What does poor PQ look like? Well, the most common artifact (that’s the term we use for “visibly bad encoding”) you’ve probably seen is “blockiness” — your video is full of squares, typically 16x16 squares, with very obvious boundaries from one to the next. You might also see “ringing” where you see unwanted noise next to a sharp edge in the video (a sharp edge might be seen in text in your video, or other sharply defined objects). You might also see “banding” where a smooth gradient (the sky, or a dark area) ends up showing distinct bands of colour, or “smearing” where a moving object in the video temporarily leaves behind a smear of colour where it previously was.

LinkHow do we measure it?

The gold standard for measuring PQ is to ask a group of people to compare an encoded video against the original, and ask them, “How good does this look?”. Taking the average of their ratings, you get a Mean Opinion Score (MOS). Often, this is done with a simple scale from 1-5, though other tests might use different scales.

Unfortunately, asking a group of people to compare videos is very, very, expensive, if you have a lot of videos (and here at Mux, we ingest millions of videos every month). So this isn’t a practical method at scale. It’s also much slower than asking a computer to do the work for you!

Thankfully, the computers are ready to do the work. There are a number of widely used algorithms for estimating PQ for a video. In general, the older ones are computationally cheaper but give results that are less well correlated with MOS-style metrics (the ones with humans judging). The newer algorithms are more complicated but correlate well to the experience of a real human watching a video — though remember, PQ isn’t the only thing that matters for the overall experience.

We’re not going to go through every approach here as there are decades of research into this problem space. We’re going to walk through some of the more popular approaches that have seen widespread use over the years.


The oldest widely used algorithm for video quality is PSNR (Peak Signal-to-Noise Ratio). This ratio is really quick to calculate and because of this, was historically a very popular option. But it doesn’t really measure anything to do with how a human perceives the video, and thus is considered inadequate in modern use.


SSIM (Structural Similarity Index Measure) is an algorithm that was introduced in 2004 (20 years ago!) that attempts to incorporate a number of aspects of human vision to compute a score that is better aligned with what your users are likely to think of the visual quality of a video. This is still reasonably cheap to compute and is often considered a useful proxy in situations where using a more complicated algorithm is too slow.


Fast-forwarding to 2016, a group of scientists at the University of Southern California and Université de Nantes published a new method alongside researchers at Netflix called Video Multimethod Assessment Fusion (VMAF). This takes a number of different low-level metrics (all which have different benefits and drawbacks) and uses a machine learning model, using Support Vector Machines, to generate a single number to describe the overall quality of the video.

VMAF has been further refined over the years, tuned for specific content types and use cases, and faster implementations released, and over the past several years has consistently been the most widely used metric in the industry. However, the use cases it’s been tuned for aren’t universal. It’s focused on full-screen, long-form video playback, and so it’s not always useful as a completely general-purpose PQ metric. Like with all the other metrics discussed here, you have to understand the limitations of the metric to know when it applies.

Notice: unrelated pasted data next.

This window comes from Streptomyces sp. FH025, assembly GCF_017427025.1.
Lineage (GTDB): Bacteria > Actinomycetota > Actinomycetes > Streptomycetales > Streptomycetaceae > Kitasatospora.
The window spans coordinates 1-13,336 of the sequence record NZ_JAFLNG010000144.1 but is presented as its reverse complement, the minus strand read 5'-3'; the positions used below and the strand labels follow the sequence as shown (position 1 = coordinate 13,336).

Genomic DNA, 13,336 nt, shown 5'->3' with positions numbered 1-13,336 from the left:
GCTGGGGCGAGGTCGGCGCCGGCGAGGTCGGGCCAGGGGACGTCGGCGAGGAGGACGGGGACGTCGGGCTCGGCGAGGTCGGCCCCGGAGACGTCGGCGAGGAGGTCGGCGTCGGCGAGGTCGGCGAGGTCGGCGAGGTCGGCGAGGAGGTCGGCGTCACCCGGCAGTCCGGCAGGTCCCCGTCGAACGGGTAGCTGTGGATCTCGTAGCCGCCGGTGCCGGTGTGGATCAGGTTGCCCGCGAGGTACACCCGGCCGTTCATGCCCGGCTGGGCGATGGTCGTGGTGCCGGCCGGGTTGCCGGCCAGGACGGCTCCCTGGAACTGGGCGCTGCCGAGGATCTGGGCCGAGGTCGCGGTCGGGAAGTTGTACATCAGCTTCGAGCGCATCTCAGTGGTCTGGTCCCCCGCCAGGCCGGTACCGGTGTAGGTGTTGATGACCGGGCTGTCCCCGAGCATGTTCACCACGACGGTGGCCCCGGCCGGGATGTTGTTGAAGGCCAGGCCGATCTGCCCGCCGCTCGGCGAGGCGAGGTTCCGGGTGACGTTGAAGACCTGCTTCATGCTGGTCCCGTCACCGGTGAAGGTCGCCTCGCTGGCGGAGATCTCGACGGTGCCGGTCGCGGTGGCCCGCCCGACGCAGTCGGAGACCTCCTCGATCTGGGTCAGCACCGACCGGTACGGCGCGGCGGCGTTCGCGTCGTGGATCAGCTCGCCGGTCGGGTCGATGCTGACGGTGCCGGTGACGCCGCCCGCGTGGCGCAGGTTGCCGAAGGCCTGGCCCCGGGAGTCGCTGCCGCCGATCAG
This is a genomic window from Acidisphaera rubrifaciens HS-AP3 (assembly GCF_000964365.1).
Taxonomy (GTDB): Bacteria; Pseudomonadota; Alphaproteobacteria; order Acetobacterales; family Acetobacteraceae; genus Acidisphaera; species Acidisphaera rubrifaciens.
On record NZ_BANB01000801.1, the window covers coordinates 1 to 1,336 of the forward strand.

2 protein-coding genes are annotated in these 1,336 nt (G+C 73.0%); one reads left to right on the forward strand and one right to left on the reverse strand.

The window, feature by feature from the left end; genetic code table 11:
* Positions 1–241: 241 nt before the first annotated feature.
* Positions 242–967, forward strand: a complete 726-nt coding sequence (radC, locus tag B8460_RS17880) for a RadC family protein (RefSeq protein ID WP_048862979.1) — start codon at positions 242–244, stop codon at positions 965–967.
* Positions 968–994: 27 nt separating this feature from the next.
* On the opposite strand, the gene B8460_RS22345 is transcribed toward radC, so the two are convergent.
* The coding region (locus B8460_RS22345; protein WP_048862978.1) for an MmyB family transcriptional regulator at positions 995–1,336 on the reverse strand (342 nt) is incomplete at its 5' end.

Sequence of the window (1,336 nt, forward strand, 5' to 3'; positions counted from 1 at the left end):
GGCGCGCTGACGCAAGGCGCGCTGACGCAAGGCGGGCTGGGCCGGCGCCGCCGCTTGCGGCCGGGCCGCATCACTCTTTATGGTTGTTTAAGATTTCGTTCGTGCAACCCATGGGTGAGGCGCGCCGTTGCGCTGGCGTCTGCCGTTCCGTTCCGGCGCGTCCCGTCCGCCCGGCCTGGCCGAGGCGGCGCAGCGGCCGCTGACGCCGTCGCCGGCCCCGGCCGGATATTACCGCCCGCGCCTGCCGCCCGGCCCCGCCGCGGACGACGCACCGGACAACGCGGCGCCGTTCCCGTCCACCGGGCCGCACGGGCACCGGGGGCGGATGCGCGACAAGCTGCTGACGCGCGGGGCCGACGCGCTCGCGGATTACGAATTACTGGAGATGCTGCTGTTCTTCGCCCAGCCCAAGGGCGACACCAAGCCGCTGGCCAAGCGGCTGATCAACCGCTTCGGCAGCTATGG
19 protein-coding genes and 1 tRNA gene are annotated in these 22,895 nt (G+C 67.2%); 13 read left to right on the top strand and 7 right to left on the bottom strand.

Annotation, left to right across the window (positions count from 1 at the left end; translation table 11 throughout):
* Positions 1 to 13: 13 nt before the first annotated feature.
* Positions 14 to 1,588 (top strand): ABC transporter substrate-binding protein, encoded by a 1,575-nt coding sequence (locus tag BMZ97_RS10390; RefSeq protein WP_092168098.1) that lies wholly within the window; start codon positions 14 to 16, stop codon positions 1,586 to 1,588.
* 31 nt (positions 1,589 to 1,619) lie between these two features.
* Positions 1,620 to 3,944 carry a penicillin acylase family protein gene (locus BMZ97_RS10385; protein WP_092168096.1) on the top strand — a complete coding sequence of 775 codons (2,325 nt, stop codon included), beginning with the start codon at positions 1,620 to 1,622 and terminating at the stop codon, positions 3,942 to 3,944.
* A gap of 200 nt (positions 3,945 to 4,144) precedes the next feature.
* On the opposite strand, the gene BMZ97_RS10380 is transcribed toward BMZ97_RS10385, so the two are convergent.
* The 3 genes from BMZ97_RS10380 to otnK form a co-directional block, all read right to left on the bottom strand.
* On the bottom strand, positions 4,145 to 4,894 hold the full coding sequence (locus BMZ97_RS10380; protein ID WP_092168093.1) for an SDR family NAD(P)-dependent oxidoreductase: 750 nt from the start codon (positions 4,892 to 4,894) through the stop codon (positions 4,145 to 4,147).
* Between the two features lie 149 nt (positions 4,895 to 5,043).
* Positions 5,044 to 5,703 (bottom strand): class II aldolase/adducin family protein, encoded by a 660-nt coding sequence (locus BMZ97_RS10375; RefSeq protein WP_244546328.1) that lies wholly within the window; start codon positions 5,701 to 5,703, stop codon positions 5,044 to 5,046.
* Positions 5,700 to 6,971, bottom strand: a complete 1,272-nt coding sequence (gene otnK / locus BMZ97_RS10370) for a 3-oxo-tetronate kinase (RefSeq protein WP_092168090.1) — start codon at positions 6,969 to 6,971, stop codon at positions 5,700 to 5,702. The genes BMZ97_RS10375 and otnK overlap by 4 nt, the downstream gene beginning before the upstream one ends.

With VMAF, the final generated score ranges from 0-100. The industry generally considers a score of 94 to be a good compromise for the highest quality used in streaming — neither so high that you’re wasting a lot of (expensive) bandwidth nor so low that the quality is impacted a lot.

LinkWhy not go higher?

You might be wondering, if we have metrics that tell us how good a video encoding is… why wouldn’t we always aim for the top? Why not get a VMAF score of 100? Why not guarantee that we’re always getting a VMAF score of 94, if that’s our target?

The biggest reason here is that higher bitrates (which you’ll generally need for higher quality) have downsides too. They cost a lot more both to store and to deliver to end-users and as you approach “perfect” the bitrate you need will skyrocket on complex content. Your end users also need to be able to reliably stream the content in real-time — there’s little value in having a top rendition in your ladder that’s so high that almost nobody can view it!

That’s why we pick a “good enough” target — such as a VMAF score of 94. It’s a good tradeoff between excessive bitrate (and hence excessive cost and limited usability) and excellent quality, for most content for end-user delivery.

LinkStay tuned to learn more

Now you understand a little more about PQ and some of the approaches the industry uses to measure it.

Helping you to understand the tradeoffs of adjusting PQ and why “just make it higher quality” isn’t always the right solution for your users is an important part of providing a great service. Over the next couple of months, we’ll be exploring more about PQ, what Mux is doing to optimise it, and how we can help you build better video.

Written By

Mike Smith

Mike's been writing video software on and off for 15 years, and somehow still enjoys it. Australian, but living in the US for over a decade.